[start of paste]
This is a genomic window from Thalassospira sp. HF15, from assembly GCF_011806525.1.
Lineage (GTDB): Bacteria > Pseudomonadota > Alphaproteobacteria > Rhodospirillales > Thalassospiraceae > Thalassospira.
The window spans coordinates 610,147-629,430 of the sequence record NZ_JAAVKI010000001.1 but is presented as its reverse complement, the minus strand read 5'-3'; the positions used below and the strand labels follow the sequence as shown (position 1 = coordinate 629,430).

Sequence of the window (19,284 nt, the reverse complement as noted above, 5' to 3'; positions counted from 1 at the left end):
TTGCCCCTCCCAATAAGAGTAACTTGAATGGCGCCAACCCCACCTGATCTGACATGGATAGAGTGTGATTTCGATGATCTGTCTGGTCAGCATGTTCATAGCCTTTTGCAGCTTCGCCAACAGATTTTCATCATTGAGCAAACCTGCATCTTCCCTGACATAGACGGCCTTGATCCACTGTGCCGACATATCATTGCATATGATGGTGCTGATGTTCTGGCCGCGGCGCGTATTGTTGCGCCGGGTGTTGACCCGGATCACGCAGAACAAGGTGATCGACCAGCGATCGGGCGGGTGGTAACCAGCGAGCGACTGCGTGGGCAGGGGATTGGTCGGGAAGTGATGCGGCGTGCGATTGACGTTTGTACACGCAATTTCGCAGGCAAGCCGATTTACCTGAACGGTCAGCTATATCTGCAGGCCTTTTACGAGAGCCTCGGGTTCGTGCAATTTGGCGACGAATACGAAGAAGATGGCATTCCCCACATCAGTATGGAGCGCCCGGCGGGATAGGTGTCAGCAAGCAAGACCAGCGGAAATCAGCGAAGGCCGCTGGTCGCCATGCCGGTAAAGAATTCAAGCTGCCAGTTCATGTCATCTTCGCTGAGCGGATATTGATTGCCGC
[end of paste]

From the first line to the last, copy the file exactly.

This is a genomic window from Thalassospira sp. HF15, from assembly GCF_011806525.1.
Lineage (GTDB): Bacteria > Pseudomonadota > Alphaproteobacteria > Rhodospirillales > Thalassospiraceae > Thalassospira.
The window spans coordinates 610,147-629,430 of the sequence record NZ_JAAVKI010000001.1 but is presented as its reverse complement, the minus strand read 5'-3'; the positions used below and the strand labels follow the sequence as shown (position 1 = coordinate 629,430).

Sequence of the window (19,284 nt, the reverse complement as noted above, 5' to 3'; positions counted from 1 at the left end):
TTGCCCCTCCCAATAAGAGTAACTTGAATGGCGCCAACCCCACCTGATCTGACATGGATAGAGTGTGATTTCGATGATCTGTCTGGTCAGCATGTTCATAGCCTTTTGCAGCTTCGCCAACAGATTTTCATCATTGAGCAAACCTGCATCTTCCCTGACATAGACGGCCTTGATCCACTGTGCCGACATATCATTGCATATGATGGTGCTGATGTTCTGGCCGCGGCGCGTATTGTTGCGCCGGGTGTTGACCCGGATCACGCAGAACAAGGTGATCGACCAGCGATCGGGCGGGTGGTAACCAGCGAGCGACTGCGTGGGCAGGGGATTGGTCGGGAAGTGATGCGGCGTGCGATTGACGTTTGTACACGCAATTTCGCAGGCAAGCCGATTTACCTGAACGGTCAGCTATATCTGCAGGCCTTTTACGAGAGCCTCGGGTTCGTGCAATTTGGCGACGAATACGAAGAAGATGGCATTCCCCACATCAGTATGGAGCGCCCGGCGGGATAGGTGTCAGCAAGCAAGACCAGCGGAAATCAGCGAAGGCCGCTGGTCGCCATGCCGGTAAAGAATTCAAGCTGCCAGTTCATGTCATCTTCGCTGAGCGGATATTGATTGCCGC